The customer was notified that a safety component on a fuser was failing in the field prematurely. A number of things were discovered during the subsequent investigation. First, the test fixture was relocated to another facility, without the customer’s knowledge or approval.
As the investigation continued, it was found that the current test fixture was inadequate to find defective parts. Also, only 1 part could be tested at a time. When an MSA was performed, the P-value was found to be significant and the equipment resolution was 4.2 (should be > 10), meaning the test fixture was not repeatable nor reproducible (high variation).
More importantly, the test fixture was unsafe for the operator to use since it had an exposed bus bar carrying high voltage and current. As a result of the findings, it was concluded that a new test fixture was required to improve the safety and productivity of the operation.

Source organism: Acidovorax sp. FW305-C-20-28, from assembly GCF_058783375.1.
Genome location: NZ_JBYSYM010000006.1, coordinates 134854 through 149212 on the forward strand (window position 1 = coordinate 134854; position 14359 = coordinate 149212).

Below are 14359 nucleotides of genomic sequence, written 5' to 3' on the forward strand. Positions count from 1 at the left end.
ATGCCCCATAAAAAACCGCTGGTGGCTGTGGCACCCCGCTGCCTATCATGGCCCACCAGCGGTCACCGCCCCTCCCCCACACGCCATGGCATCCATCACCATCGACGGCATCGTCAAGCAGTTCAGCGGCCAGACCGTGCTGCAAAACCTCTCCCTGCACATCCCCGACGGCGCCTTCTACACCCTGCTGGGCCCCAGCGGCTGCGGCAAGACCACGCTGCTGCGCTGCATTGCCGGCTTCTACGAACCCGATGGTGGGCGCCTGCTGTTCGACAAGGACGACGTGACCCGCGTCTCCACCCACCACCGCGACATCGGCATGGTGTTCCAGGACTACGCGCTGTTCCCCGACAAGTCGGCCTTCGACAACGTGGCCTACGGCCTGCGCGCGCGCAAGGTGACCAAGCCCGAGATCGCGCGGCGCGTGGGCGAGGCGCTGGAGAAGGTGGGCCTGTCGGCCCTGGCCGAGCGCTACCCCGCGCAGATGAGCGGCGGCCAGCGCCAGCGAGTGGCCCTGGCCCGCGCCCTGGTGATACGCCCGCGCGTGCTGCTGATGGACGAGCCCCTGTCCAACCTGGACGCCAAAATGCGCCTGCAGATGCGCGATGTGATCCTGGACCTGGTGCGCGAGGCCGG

The new test fixture needed to be safe and easy to operate, have the ability to retrieve and store data, test multiple parts at one time, reduce variation between the parts, and have a test fixture with a test resolution greater than 10 (all variation is part to part).
The resulting fixture was safe and easy to operate and had a data acquisition system. The new test fixture was able to test 4 parts at one time with temperature adjustment via a PLC. The fixture was qualified using measurement systems analysis (MSA). The data from each slot was tested as well as the entire system. The variation in measurement was significantly reduced (P-value > 0.1) yielding repeatable and reproducible results. All variation was part to part (99.4%), meaning there were no interactions between the parts, equipment, or operator. The system resolution was 14.3. The test fixture was deployed at the supplier. The part throughput increased to where there were no issues with delivery and no defective parts were found in the field.